Hackaday Links: October 8, 2017

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On the top of the popcorn pile for this weekend is an ambiguous tweet from Adafruit that was offered without comment or commentary. [Lady Ada] is holding some sort of fancy incorporation papers for Radio Shack. The smart money is that Adafruit just bought these at the Radio Shack auction a month or so ago. The speculation is that Adafruit just bought Radio Shack, or at least the trademarks and other legal ephemera. Either one is cool, but holy crap please bring back the retro 80s branding.

A Rubik’s Cube is a fantastic mechanical puzzle, and if you’ve never taken …read more

MIDISWAY Promises to Step Up Your Live Show

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If you like to read with gentle music playing, do yourself a favor and start the video while you’re reading about [Hugo Swift]’s MIDISWAY. The song is Promises, also by [SWIFT], which has piano phrases modulated during the actual playing, not in post-production.

The MIDISWAY is a stage-worthy looking box to sit atop your keys and pulse a happy little LED. The pulsing corresponds to the amount of pitch bending being sent to your instrument over a MIDI DIN connector. This modulation is generated by an Arduino and meant to recreate the effect of analog recording devices like an …read more

Low-Tech Chair Enters the Matrix

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This video demonstrates a really interesting experiment: sticking a Vive Tracker onto an ordinary chair in order to sync it up perfectly with its VR counterpart. The result? A chair that is visible in VR as a virtual object, but has a 1:1 physical world version occupying the same space. This means that unlike any other virtual object, this chair can be seen, touched, felt, moved, and actually sat in while the user is immersed in VR.

The purpose of this experiment seems to have been to virtually explore seating arrangements for real-world environments, and spawned a theatre planning tool …read more

Hovering Questions About Magnetic Levitation

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Who doesn’t love magnets? They’re functional, mysterious, and at the heart of nearly every electric motor. They can make objects appear to defy gravity or move on their own. If you’re like us, when you first started grappling with the refrigerator magnets, you tried to make one hover motionlessly over another. We tried to position one magnet over another by pitting their repellent forces against each other but [K&J Magnetics] explains why this will never work and how levitation can be done with electromagnets. (YouTube, embedded below.)

In the video, there is a quick demonstration of their levitation rig and …read more

Your Hard Disk As An Accidental Microphone

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We’re used to attaching peripherals to our computers, when we have a need for them to interact with the world around them. An Arduino Uno needs a shield to turn on the lights, for example. Just sometimes though there is the potential for unintended interaction between a computer and the real physical world which surrounds it, and it’s one of those moments that [Alfredo Ortega] has uncovered in his talk at the EKO Party conference in Buenos Aires. He demonstrates how a traditional spinning-rust computer hard disk interacts with vibration in its surroundings, and can either become a rudimentary microphone, …read more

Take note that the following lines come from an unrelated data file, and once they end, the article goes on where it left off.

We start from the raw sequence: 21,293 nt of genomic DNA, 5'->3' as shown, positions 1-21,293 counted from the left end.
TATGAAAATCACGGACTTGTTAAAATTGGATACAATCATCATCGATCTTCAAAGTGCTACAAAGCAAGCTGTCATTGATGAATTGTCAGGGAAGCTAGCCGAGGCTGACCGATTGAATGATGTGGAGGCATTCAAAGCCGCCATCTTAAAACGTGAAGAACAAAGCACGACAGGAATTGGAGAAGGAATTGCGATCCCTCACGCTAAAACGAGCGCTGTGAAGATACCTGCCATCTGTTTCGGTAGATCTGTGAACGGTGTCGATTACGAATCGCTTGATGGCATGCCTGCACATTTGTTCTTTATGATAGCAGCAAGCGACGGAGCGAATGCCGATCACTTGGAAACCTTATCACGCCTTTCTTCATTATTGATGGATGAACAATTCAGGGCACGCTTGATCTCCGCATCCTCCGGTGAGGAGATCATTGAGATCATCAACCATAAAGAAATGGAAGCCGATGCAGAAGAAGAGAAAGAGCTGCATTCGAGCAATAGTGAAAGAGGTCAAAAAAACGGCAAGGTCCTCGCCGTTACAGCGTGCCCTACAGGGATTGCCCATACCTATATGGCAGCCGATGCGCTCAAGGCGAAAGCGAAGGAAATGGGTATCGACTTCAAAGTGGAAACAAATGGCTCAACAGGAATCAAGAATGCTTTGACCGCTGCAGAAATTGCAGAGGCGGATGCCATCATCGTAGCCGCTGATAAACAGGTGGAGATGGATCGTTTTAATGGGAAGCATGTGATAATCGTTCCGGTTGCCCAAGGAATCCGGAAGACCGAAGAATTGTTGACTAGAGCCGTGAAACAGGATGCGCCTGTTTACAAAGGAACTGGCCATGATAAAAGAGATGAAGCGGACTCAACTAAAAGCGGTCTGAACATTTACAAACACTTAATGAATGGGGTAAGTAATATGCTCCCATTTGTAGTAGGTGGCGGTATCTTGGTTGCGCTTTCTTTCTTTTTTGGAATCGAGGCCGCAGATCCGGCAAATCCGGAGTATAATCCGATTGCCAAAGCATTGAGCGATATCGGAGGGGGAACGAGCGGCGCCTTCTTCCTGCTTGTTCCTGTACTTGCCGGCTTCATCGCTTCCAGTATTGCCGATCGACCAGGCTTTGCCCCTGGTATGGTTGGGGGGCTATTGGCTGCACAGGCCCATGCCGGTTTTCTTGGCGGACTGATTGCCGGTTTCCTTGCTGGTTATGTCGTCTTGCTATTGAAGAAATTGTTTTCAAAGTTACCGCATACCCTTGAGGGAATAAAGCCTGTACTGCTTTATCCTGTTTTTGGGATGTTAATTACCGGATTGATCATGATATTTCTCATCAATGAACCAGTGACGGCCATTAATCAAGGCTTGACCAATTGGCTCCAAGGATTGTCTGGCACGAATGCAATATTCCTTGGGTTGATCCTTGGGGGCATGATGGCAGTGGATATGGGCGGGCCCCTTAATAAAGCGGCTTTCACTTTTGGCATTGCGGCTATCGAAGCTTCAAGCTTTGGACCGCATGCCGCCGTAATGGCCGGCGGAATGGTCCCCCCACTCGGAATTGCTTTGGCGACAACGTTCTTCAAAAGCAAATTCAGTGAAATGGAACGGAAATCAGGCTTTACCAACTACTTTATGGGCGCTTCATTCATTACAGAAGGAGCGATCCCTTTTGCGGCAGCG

Radio Tuning The Quicksilver Way

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Modern radios are often digital affairs, in which the frequency is derived from a stable crystal oscillator and varied through a microprocessor controlled frequency synthesiser. It won’t drift, and it’s exactly on the frequency dialed in. Older radios though relied on a tuned circuit, a combination of capacitor and inductor, for their frequency selection. If you were curious enough to peer inside — and we know you were — you’d have seen the moving vanes of a variable capacitor controlled by the tuning knob.

Of course, there is another way to adjust a tuned circuit: by changing the value of …read more

SpiderMAV Drone Shoots Webs To Perch And Stabilize

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Introducing your friendly neighborhood SpiderMAV, a micro aerial vehicle that shoots webbing to enable it to hang from ceilings and stabilize itself horizontally using low power. It’s inspired by the Darwin’s bark spider that spins a circular web with anchor lines up to 25 meters (82 feet) long.

For the DJI Matrice 100 drone to hang from a ceiling, a compressed gas cylinder fires a magnet with a trailing polystyrene line up to a steel beam. The line can then be reeled in to the desired length. For horizontal stabilization, line-trailing magnets are fired horizontally instead and then reeled in …read more

Dog-POV: Canine Speed Indicator

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[Johan Beyers] built an elegantly simple Dog Speedometer project that uses a POV display to display a running dog’s speed without the benefit of an accelerometer. Using an Arduino (looks like it might be a D-love) and a line of 5 LEDs, [Johan] built a dirt-simple POV — 39 lines of code — that times out the flashes so that an immobile viewer sees the dog’s speed. How do you know your pup’s loping speed? That’s the beauty of this project.

Instead of putting all of the LEDs in a line, they are arranged in a V-shape. Because of this …read more

RetroModem for the Commodore 64

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Retrocomputers are fun, but ultimately limited in capability compared to modern hardware. One popular pursuit to rectify this is the connection of early home computers to the Internet. To that end, [que] built the Retromodem for the Commodore 64.

The build starts with a case from an Intel 14.4 modem. A little fast for the Commodore 64 era, but anachronism is charming when done tastefully. Inside is an Arduino with an ethernet module to handle the heavy lifting of carrying packets to the outside world.  [que] took the time to wire up status LEDs for the proper vintage look, which …read more

Virtual Analog Synth Brings Tunes To The Masses

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Part of the problem with getting involved in a new hobby is the cost. Whether you’re learning to surf, weld, garden, or program, often the entry cost is several hundred dollars. We’re huge fans of things with low barriers to entry, though, so we were happy to see the latest project from [pappas.chris] which promises to introduce newcomers to the musical hobby of synthesizers for just over $20.

The build revolves around an STM32F7 microcontroller and offers a 6-voice virtual analog synthesizer. The build is expandable, too, so if you want to build on the STM platform with any other …read more